Spicy food, that's what I miss. The traditional Slovenian diet consists of heavy carbs derived from its wonderful breads and dumplings, and strong doses of protein from pork, turkey (chicken is not so popular here), veal and beef, known collectively as meso, or meat. Horse is also very popular here too, one can smell roasting horsemeat wafting through the streets on some days. I was surprised by the scent - like barbequed spareribs but sweeter and gamier. As described in our trusty guidebook, Slovenian cuisine is "plain and simple, pretty heavy and pretty meaty.*" Furthermore, Slovenia has imported similar cuisines from other parts of Europe as well, like klobasa (sausages) from Austria, njoki (potatoe dumplings) from Italy and golaž (goulash) from Hungary. Borrowed cuisine is understandable, being situated in central Europe. I'm curious as to how indigenous tastes developed in this region. Vegetables used in spicy condiments don't readily grow here, with the possible exception of horseradish (which could easily be imported from Austria via Germany), hence the lack of heat in local food. Another visit to the Enthnographic Museum is in order.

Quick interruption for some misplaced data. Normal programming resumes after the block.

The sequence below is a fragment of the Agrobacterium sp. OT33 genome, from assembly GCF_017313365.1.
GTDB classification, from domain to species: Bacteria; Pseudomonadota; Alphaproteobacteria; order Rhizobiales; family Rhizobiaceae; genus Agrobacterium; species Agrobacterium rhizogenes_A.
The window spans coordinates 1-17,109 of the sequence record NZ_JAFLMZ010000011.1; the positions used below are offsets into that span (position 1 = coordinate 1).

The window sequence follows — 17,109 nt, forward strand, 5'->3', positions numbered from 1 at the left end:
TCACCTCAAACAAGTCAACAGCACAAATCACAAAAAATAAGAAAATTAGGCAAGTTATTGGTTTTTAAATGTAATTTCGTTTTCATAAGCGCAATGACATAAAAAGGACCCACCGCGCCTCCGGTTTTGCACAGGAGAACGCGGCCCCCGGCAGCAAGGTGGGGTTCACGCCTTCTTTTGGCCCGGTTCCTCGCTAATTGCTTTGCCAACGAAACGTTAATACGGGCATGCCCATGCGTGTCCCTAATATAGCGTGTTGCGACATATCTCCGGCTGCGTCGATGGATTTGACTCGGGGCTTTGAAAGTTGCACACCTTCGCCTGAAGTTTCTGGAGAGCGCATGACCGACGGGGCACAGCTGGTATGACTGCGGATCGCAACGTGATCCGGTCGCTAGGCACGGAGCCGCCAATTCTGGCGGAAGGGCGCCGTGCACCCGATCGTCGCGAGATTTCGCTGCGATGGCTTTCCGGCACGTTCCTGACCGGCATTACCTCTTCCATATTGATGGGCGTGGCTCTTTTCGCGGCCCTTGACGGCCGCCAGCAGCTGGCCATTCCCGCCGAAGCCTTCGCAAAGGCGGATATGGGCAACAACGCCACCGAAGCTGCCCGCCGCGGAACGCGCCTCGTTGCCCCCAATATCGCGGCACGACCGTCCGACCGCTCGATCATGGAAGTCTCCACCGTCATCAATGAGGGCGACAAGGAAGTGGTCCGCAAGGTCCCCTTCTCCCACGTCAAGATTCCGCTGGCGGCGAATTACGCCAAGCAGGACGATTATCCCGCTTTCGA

Andrew was kind enough to bring a small bottle of Sriracha from Vancouver, which was really tasty but now it's almost gone . . . the only hot sauces I can find here are Tabasco (too mild) and Louisiana Gold (slightly hotter than Tabasco, but still not enough heat for my palate) in the supermarkets.
As soon as I get back to Vancouver, I'm going out for Thai.
Fallon, Steve. Slovenia. Victoria: Lonely Planet, 2004. 45-6.